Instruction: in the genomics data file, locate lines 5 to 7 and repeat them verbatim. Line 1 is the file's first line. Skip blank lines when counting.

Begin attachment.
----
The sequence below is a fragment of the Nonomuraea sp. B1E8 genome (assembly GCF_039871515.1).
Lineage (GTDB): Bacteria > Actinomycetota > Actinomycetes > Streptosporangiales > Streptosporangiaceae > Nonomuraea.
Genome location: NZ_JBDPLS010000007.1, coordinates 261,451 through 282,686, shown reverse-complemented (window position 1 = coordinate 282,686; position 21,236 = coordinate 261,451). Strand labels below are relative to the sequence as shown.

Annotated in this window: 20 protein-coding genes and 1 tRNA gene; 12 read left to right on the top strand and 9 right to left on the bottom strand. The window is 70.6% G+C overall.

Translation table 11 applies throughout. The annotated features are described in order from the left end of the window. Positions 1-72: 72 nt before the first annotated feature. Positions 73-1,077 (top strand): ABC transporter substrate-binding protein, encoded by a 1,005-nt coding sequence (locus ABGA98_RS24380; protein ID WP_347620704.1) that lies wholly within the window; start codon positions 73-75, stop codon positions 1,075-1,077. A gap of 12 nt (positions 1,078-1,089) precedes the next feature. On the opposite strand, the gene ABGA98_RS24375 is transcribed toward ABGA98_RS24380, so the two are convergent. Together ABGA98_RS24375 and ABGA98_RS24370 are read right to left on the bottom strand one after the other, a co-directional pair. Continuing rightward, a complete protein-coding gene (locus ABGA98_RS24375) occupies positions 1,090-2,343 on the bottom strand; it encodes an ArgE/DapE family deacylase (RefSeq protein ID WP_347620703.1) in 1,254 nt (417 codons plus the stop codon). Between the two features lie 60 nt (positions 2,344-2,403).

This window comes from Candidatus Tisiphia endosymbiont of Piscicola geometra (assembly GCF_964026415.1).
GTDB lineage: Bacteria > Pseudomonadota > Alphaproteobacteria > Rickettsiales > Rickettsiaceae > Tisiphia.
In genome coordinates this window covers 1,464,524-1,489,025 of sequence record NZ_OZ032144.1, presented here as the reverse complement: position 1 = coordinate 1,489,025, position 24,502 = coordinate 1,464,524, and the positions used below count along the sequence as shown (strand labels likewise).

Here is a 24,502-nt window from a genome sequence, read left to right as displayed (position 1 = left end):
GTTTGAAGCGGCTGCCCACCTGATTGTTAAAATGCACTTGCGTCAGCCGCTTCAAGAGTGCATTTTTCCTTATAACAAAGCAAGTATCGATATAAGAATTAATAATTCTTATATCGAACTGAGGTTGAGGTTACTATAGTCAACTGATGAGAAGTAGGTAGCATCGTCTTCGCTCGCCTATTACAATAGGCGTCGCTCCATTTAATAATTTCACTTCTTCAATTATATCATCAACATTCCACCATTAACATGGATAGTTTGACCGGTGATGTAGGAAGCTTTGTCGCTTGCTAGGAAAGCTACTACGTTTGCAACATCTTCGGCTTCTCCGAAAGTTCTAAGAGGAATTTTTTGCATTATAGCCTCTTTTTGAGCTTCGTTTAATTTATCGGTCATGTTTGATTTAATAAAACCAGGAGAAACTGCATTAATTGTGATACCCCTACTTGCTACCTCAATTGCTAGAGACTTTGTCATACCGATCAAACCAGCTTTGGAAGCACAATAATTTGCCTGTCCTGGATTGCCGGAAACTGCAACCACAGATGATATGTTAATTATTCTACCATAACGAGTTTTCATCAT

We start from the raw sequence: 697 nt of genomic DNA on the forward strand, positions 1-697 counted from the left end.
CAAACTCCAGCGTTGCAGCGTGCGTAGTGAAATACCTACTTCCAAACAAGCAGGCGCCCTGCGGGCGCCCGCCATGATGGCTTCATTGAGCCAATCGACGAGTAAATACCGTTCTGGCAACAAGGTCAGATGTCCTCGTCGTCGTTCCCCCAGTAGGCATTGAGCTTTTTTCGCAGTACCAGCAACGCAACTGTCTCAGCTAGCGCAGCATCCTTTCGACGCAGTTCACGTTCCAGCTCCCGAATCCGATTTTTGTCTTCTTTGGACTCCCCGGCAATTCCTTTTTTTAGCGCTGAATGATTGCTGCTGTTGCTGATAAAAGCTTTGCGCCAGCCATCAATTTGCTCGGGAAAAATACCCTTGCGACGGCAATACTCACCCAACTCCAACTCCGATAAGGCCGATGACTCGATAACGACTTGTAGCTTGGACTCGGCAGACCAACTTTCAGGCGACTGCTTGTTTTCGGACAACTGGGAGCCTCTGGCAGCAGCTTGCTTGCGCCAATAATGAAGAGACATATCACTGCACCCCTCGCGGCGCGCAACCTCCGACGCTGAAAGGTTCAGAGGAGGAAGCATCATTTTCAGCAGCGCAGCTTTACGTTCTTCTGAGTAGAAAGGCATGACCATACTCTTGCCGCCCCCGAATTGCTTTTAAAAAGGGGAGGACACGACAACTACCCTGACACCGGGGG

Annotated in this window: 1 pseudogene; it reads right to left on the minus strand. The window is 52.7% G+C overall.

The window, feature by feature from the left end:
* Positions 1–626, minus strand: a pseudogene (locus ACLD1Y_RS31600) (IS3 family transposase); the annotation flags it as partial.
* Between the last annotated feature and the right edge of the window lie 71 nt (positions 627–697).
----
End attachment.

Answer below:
Translation table 11 applies throughout. The annotated features are described in order from the left end of the window. Positions 1-72: 72 nt before the first annotated feature. Positions 73-1,077 (top strand): ABC transporter substrate-binding protein, encoded by a 1,005-nt coding sequence (locus ABGA98_RS24380; protein ID WP_347620704.1) that lies wholly within the window; start codon positions 73-75, stop codon positions 1,075-1,077. A gap of 12 nt (positions 1,078-1,089) precedes the next feature. On the opposite strand, the gene ABGA98_RS24375 is transcribed toward ABGA98_RS24380, so the two are convergent. Together ABGA98_RS24375 and ABGA98_RS24370 are read right to left on the bottom strand one after the other, a co-directional pair. Continuing rightward, a complete protein-coding gene (locus ABGA98_RS24375) occupies positions 1,090-2,343 on the bottom strand; it encodes an ArgE/DapE family deacylase (RefSeq protein ID WP_347620703.1) in 1,254 nt (417 codons plus the stop codon). Between the two features lie 60 nt (positions 2,344-2,403).

This window comes from Candidatus Tisiphia endosymbiont of Piscicola geometra (assembly GCF_964026415.1).
GTDB lineage: Bacteria > Pseudomonadota > Alphaproteobacteria > Rickettsiales > Rickettsiaceae > Tisiphia.